This session will explore the topic of Light and managing its impact on collections, with presentations from three speakers followed by a Q&A session. The presentations will focus on:
- Lighting guidelines and policy (David Saunders),
- LED lighting, what it means for Conservators (Scott Rosenfeld) and
- Micro-fading and institutional impact (Ian Langston)
David Saunders presentation summary:
Most guidelines for museum lighting are based on the most easily measured parameter, the level of light needed to see collections. Although the decision-making process in museums seeks to balance good lighting, so that visitors can appreciate and enjoy the collections, with an approach that acknowledges the need to limit light damage to objects, there is little guidance on acceptable levels of light exposure to achieve a desired lifetime for collections. This presentation explores the factors that affect lighting policy, the origin of current recommendations and the manner in which the balance between assuring good viewing conditions for current access and the long-term preservation of the collection for future access.
Scott Rosenfeld presentation summary:
The Art of Lighting Museums. Light is the energy people need to see each other and enjoy the wonders of our world. Light can be shaped, directed, colored, and attenuated with skill and intention. The paradox for museums is that the same energy required for vision, also damages light-sensitive collections. Using a rich variety of examples from the Smithsonian American Art Museum this presentation will demonstrate techniques for how skilled lighting designers can achieve the goal of allowing people to enjoy objects of cultural heritage while preserving them for future generations. The presentation will include information about LED lighting, daylight and the challenges museums typically face controlling light.
Ian Langston presentation summary:
Assessing and mitigating the risk of light damage to collections for display can be complex. Navigating the exhibition planning process presents the conservator with the challenge of advocating for collection care standards, whilst balancing the needs of an expansive project team comprised of diverse stakeholders each with their own focus and deliverables. This presentation is a retrospective of the implementation of microfader technology at Auckland Museum, focusing on case studies to highlight how we have utilised this screening technology and what impact it has had.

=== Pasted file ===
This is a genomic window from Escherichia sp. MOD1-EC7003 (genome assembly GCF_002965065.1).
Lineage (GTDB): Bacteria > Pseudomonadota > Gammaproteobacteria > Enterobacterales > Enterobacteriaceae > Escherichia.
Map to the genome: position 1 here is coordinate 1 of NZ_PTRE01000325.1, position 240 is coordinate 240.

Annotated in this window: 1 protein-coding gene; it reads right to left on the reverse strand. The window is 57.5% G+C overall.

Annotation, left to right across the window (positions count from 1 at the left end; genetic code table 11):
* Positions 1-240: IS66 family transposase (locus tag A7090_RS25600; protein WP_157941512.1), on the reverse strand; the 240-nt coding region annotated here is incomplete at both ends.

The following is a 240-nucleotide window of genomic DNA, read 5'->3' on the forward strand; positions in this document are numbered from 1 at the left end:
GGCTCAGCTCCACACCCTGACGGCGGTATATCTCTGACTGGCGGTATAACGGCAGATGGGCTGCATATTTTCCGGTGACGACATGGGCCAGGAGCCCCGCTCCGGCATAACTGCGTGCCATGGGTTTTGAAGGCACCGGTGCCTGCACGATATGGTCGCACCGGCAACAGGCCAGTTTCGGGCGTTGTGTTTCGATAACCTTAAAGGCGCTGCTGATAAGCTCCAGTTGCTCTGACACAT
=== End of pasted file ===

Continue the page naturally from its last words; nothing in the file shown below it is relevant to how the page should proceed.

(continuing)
Thursday 17 June 2021
Registrations are now closed
If you missed the webinar, you can watch the recording here.
Getty Publications have offered a 20% discount on Museum Lighting: A Guide for Conservators and Curators to registered participants of the event. The promotional code will be emailed to participants.
David Saunders is an Honorary Research Fellow at the British Museum, and formerly its Keeper of Conservation and Scientific Research. David is a visiting professor at the Centre for Sustainable Heritage at UCL and NYU (2018) and the author of the recent Getty publication Museum Lighting: A Guide for Conservators and Curators (2020).
Scott Rosenfeld LC, FIES is the lighting designer at the Smithsonian American Art Museum and Renwick Gallery. For over twenty years, Scott has worked on lighting art collections so they can be better seen, experienced, and preserved. The advent of energy-efficient LED lighting has led him to research new possibilities for manipulating the spectrum of light to enhance vision and slow the degradation of light-sensitive materials. He’s collaborated with the US Department of Energy to field test LED products in museum applications, with the National Institute of Standards and Technology (NIST) and the Pacific Northwest National Laboratory to access the color rendering attributes of light, and with the Getty Conservation Institute (GCI) to better quantify how light damages art collections. Scott is chair of the Illuminating Engineering Society Museum Committee where he led a team of experts to publish the 2020 IES Recommended Practice for Museum Lighting.
Ian Langston is an Objects Conservator at Tāmaki Paenga Hira Auckland Museum. Primarily focused on preparing collections for display, Ian has worked on an array of temporary exhibitions, displays, and gallery renewal projects.